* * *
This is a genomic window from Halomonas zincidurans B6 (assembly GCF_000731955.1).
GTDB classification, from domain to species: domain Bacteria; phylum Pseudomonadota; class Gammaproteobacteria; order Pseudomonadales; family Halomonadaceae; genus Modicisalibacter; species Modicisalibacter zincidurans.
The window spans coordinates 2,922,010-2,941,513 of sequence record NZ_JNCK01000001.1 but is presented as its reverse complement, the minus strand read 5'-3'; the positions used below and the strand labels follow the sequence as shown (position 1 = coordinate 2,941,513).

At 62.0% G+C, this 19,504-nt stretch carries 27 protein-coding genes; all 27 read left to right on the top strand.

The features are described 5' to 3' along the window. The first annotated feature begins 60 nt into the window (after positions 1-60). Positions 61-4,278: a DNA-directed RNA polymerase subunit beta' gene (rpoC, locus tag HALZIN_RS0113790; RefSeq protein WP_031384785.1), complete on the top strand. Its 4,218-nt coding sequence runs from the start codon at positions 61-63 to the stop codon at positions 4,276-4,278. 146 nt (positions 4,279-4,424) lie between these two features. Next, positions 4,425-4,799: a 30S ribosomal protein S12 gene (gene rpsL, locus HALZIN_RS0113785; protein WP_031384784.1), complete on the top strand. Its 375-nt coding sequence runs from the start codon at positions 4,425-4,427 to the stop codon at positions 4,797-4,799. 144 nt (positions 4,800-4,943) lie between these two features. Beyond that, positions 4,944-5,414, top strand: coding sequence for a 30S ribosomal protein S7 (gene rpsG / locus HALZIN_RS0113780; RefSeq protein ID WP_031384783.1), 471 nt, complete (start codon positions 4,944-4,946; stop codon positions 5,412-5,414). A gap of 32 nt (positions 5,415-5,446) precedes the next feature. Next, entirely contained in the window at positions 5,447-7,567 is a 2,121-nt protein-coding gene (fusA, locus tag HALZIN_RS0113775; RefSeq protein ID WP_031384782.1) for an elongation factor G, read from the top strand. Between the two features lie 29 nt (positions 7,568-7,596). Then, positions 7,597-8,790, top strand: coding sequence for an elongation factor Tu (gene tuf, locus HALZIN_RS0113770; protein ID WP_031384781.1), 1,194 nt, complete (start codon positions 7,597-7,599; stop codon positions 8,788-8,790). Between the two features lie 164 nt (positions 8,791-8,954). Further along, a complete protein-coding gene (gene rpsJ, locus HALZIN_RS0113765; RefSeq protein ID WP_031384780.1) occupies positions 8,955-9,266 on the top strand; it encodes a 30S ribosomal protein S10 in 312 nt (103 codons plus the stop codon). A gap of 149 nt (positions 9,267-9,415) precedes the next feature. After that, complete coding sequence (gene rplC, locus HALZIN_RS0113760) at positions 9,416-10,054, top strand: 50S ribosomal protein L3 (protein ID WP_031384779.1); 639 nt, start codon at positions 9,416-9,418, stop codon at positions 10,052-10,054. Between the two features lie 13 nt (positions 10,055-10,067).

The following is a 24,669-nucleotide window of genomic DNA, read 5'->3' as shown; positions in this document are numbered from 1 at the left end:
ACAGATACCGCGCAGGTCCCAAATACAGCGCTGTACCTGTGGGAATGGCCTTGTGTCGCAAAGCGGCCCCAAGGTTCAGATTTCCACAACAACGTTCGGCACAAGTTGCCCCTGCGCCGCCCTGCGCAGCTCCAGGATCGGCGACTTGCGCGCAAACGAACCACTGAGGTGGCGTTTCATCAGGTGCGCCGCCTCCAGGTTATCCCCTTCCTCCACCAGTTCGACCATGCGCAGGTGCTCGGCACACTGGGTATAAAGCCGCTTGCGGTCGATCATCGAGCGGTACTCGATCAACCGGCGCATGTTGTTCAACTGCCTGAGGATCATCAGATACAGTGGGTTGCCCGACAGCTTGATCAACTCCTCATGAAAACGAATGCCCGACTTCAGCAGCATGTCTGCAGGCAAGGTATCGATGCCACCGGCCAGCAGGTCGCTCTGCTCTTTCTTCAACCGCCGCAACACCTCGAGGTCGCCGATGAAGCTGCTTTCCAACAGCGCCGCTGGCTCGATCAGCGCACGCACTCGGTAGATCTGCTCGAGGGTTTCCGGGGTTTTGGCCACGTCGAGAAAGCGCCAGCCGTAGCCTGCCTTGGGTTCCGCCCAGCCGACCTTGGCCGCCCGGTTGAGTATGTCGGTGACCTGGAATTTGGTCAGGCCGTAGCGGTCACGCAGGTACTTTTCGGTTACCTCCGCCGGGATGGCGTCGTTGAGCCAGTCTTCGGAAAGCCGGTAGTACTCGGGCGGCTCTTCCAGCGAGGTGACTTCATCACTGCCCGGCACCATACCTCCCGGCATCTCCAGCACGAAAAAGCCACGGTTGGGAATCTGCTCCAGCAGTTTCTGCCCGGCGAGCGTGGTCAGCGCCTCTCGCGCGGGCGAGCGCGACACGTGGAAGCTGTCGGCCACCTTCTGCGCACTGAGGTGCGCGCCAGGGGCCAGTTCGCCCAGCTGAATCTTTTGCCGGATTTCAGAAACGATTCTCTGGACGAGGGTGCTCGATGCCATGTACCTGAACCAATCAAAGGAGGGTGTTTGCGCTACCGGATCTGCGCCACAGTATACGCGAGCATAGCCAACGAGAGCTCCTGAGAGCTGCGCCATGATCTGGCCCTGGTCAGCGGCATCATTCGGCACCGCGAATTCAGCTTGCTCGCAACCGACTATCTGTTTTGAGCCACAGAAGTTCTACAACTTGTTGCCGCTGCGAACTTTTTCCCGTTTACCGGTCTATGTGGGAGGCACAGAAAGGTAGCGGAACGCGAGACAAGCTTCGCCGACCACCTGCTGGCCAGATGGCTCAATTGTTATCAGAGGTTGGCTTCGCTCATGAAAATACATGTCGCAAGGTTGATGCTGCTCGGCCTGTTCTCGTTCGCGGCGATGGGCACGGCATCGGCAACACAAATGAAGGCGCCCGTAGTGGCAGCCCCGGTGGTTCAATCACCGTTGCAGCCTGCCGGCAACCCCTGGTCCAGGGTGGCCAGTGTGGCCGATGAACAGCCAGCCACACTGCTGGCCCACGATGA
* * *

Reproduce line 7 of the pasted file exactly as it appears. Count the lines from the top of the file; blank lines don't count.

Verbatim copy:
ACAGATACCGCGCAGGTCCCAAATACAGCGCTGTACCTGTGGGAATGGCCTTGTGTCGCAAAGCGGCCCCAAGGTTCAGATTTCCACAACAACGTTCGGCACAAGTTGCCCCTGCGCCGCCCTGCGCAGCTCCAGGATCGGCGACTTGCGCGCAAACGAACCACTGAGGTGGCGTTTCATCAGGTGCGCCGCCTCCAGGTTATCCCCTTCCTCCACCAGTTCGACCATGCGCAGGTGCTCGGCACACTGGGTATAAAGCCGCTTGCGGTCGATCATCGAGCGGTACTCGATCAACCGGCGCATGTTGTTCAACTGCCTGAGGATCATCAGATACAGTGGGTTGCCCGACAGCTTGATCAACTCCTCATGAAAACGAATGCCCGACTTCAGCAGCATGTCTGCAGGCAAGGTATCGATGCCACCGGCCAGCAGGTCGCTCTGCTCTTTCTTCAACCGCCGCAACACCTCGAGGTCGCCGATGAAGCTGCTTTCCAACAGCGCCGCTGGCTCGATCAGCGCACGCACTCGGTAGATCTGCTCGAGGGTTTCCGGGGTTTTGGCCACGTCGAGAAAGCGCCAGCCGTAGCCTGCCTTGGGTTCCGCCCAGCCGACCTTGGCCGCCCGGTTGAGTATGTCGGTGACCTGGAATTTGGTCAGGCCGTAGCGGTCACGCAGGTACTTTTCGGTTACCTCCGCCGGGATGGCGTCGTTGAGCCAGTCTTCGGAAAGCCGGTAGTACTCGGGCGGCTCTTCCAGCGAGGTGACTTCATCACTGCCCGGCACCATACCTCCCGGCATCTCCAGCACGAAAAAGCCACGGTTGGGAATCTGCTCCAGCAGTTTCTGCCCGGCGAGCGTGGTCAGCGCCTCTCGCGCGGGCGAGCGCGACACGTGGAAGCTGTCGGCCACCTTCTGCGCACTGAGGTGCGCGCCAGGGGCCAGTTCGCCCAGCTGAATCTTTTGCCGGATTTCAGAAACGATTCTCTGGACGAGGGTGCTCGATGCCATGTACCTGAACCAATCAAAGGAGGGTGTTTGCGCTACCGGATCTGCGCCACAGTATACGCGAGCATAGCCAACGAGAGCTCCTGAGAGCTGCGCCATGATCTGGCCCTGGTCAGCGGCATCATTCGGCACCGCGAATTCAGCTTGCTCGCAACCGACTATCTGTTTTGAGCCACAGAAGTTCTACAACTTGTTGCCGCTGCGAACTTTTTCCCGTTTACCGGTCTATGTGGGAGGCACAGAAAGGTAGCGGAACGCGAGACAAGCTTCGCCGACCACCTGCTGGCCAGATGGCTCAATTGTTATCAGAGGTTGGCTTCGCTCATGAAAATACATGTCGCAAGGTTGATGCTGCTCGGCCTGTTCTCGTTCGCGGCGATGGGCACGGCATCGGCAACACAAATGAAGGCGCCCGTAGTGGCAGCCCCGGTGGTTCAATCACCGTTGCAGCCTGCCGGCAACCCCTGGTCCAGGGTGGCCAGTGTGGCCGATGAACAGCCAGCCACACTGCTGGCCCACGATGA